This sign is called the Chi Rho, Buddha is making it on the left, Christ on the right (first two fingers are Χ, the rest Ρ).
Buddhism was enormously influenced by Christianity, and a lot of the things we started considered "ancient Eastern wisdom", with the advent of Orientalism, actually originated with Christianity.
For instance, “mantra” and “japa” (mantra meditation) just meant a regular prayer in Eastern religions until a while after Christians started using constant repetitions. The earliest Buddhist canon, which is the Pali canon, dates from 29 BC and make no mention of mantra meditation. Christian meditation dates back to the OT (Genesis 24:63). Joshua 1:8 says to keep the Law constantly on your lips, to meditate on it day and night. The word translated as “meditate” here, means to mutter or growl quietly. Paul says to “pray without ceasing” (1 Thessalonians 5:17) The earliest extensive written instructions on Christian mantra meditation, were authored by Saint John Cassian, in 420 AD, at the behest of Bishop Castor of Apt. The earliest account of Buddha as we think of him now was written by Buddhaghosa, and dates from around the same time Saint John Cassian was writing (earlier accounts of Buddha are closer to something out of Homer). The Visuddhimagga, Buddhaghosa’s extensive meditation manual, makes no mention of mantras; here meditation is focusing on something (or focusing on precisely nothing), but none of the instruction says anything about use of mantras in meditation. The Yoga Sutras of Patanjali, from the 4th Century AD, mention mantras, but here they have nothing to do with mediation, they’re invocations used to gain power over things, probably the identical sense to what they were for Brahmin priests. As for Hinduism, their most famous mantra, the Hare Krishna, was not used for constant repetition or meditation until 16th Century AD, when it was popularized by Chaitanya Mahaprabhu.
Completely out of the question, obviously.
>As for Hinduism, their most famous mantra, the Hare Krishna, was not used for constant repetition or meditation until 16th Century AD, when it was popularized by Chaitanya Mahaprabhu.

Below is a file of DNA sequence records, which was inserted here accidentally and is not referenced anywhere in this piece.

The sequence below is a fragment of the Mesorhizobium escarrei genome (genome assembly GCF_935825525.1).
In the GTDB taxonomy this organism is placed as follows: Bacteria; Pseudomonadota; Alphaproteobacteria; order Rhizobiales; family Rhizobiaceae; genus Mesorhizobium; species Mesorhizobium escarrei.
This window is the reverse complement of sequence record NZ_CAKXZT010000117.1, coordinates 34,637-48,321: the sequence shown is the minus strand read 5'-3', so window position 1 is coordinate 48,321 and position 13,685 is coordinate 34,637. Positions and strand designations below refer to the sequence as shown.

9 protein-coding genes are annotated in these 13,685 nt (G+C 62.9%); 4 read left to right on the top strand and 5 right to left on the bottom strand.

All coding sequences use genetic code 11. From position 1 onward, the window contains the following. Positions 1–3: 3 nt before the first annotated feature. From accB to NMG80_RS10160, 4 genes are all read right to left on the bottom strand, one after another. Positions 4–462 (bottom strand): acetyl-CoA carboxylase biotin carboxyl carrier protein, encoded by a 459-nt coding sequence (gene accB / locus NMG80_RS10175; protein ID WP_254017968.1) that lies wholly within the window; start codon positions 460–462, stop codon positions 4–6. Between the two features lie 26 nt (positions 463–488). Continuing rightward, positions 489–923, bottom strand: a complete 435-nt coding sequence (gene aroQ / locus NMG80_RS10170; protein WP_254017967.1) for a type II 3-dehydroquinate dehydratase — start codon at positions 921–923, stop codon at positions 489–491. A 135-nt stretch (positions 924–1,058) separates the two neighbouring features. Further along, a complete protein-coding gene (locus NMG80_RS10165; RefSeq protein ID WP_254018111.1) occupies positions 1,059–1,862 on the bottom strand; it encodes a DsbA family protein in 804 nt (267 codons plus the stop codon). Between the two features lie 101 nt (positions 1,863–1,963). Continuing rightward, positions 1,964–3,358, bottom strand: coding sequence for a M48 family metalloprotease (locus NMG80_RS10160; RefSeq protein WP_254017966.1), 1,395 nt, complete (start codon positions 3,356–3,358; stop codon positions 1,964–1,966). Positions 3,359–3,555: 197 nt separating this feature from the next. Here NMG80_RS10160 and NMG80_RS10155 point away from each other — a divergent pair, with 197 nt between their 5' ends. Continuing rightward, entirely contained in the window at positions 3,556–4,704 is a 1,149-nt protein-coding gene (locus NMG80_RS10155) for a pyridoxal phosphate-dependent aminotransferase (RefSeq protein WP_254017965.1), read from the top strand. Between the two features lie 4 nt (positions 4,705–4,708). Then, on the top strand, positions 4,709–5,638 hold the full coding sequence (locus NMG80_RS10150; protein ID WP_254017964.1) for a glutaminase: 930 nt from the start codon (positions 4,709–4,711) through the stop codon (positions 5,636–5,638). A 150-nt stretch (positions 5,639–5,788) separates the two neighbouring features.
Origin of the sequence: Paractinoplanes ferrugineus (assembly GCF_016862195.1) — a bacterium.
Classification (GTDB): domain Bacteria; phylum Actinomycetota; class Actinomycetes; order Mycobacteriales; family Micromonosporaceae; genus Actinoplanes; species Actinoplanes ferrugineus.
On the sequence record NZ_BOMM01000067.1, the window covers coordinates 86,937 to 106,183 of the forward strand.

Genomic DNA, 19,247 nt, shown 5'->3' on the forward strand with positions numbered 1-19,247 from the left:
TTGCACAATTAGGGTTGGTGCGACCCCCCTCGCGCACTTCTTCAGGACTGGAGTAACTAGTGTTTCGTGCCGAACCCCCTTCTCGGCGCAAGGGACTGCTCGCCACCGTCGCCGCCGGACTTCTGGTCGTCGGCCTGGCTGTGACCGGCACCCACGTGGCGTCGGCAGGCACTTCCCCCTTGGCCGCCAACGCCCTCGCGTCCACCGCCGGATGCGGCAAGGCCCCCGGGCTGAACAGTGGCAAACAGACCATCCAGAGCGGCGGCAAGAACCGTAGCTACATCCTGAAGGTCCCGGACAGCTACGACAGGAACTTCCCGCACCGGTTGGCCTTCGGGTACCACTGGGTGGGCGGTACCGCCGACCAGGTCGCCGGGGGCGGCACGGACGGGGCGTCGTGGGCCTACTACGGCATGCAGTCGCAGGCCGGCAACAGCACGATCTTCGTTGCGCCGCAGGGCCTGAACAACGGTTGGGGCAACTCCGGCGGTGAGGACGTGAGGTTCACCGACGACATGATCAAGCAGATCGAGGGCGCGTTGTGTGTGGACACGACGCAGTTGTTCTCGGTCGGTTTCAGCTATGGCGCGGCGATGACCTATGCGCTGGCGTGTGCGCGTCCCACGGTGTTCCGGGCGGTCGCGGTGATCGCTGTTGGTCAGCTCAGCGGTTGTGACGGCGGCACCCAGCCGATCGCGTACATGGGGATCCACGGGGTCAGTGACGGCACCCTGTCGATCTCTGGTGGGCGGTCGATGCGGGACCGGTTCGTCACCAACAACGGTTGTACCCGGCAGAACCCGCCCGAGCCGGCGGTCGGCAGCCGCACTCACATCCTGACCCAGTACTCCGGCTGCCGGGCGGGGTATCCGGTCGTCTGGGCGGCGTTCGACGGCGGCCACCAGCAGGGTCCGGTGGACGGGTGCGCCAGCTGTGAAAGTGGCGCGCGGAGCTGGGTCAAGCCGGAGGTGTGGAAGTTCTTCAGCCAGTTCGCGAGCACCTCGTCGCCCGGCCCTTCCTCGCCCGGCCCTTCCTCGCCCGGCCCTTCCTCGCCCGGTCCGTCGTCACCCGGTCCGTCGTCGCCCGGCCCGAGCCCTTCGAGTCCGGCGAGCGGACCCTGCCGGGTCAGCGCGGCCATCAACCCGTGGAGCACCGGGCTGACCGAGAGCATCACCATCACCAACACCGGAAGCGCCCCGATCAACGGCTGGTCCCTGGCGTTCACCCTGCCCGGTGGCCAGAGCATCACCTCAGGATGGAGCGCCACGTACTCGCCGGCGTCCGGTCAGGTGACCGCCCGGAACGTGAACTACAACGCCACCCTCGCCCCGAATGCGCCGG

But that is a singular example there are others like the gayathri mantra the karunabathee mantra and a thousand others that the Brahmins dont even talk about because only the brahmin can lifts its swara.
So what exactly are you trying to prove?
These mantras were not employed as we think of "matra" today, in ancient times. That is, they weren't repeated in meditation or perpetually through the day or anything like that, they were just special incantations that only Brahmans had use of.
The entire concept of krishna as a lovable deity stems from the bhakti movement in islamic india when the older systems of imperial religion started to splinter and fall.
The older systems survived with brahmins still performing religious ceremonies for their communities while folk religion started to gain traction.
kill yourself christcuck. your god is an autist.
the idea of salvation through faith alone was the cornerstone of the bhakti movement.
while the idea is present in the upanishads, it gained popularity in the turmoil of the delhi sultanate, and co existed with older rituals like fire worship and veneration of brahmins.
However, it was always something rustic and folksy. Whenever hindu rulers became kings they followed the older traditions that the guptas and the mauryas used. Case in point the crowning of Shivaji fucking Bhonsle as the emperor. This was after a very strong bhakti movement in the maratha heartlands for a long period of time that resulted in a blend of brahminical and local tribal traditions under the umbrella of the bhakti movement.
Its literally the same post she made last time. Its based on the practice whereby you can justify innovation and change in method by cherry picking a verse or two from the bible that can be loosley to said innovation, then its just a matter of saying thats how it has always been done so its not an innovation its just that people forgot.
Protestants are great at this.
>yfw Mathew 26:3 demonstrates that the Islamic form of prayer is the correct method and that Christians have been doing incorrectly for over a 1500 years!
>These mantras were not employed as we think of "matra" today, in ancient times. That is, they weren't repeated in meditation or perpetually through the day or anything like that, they were just special incantations that only Brahmans had use of.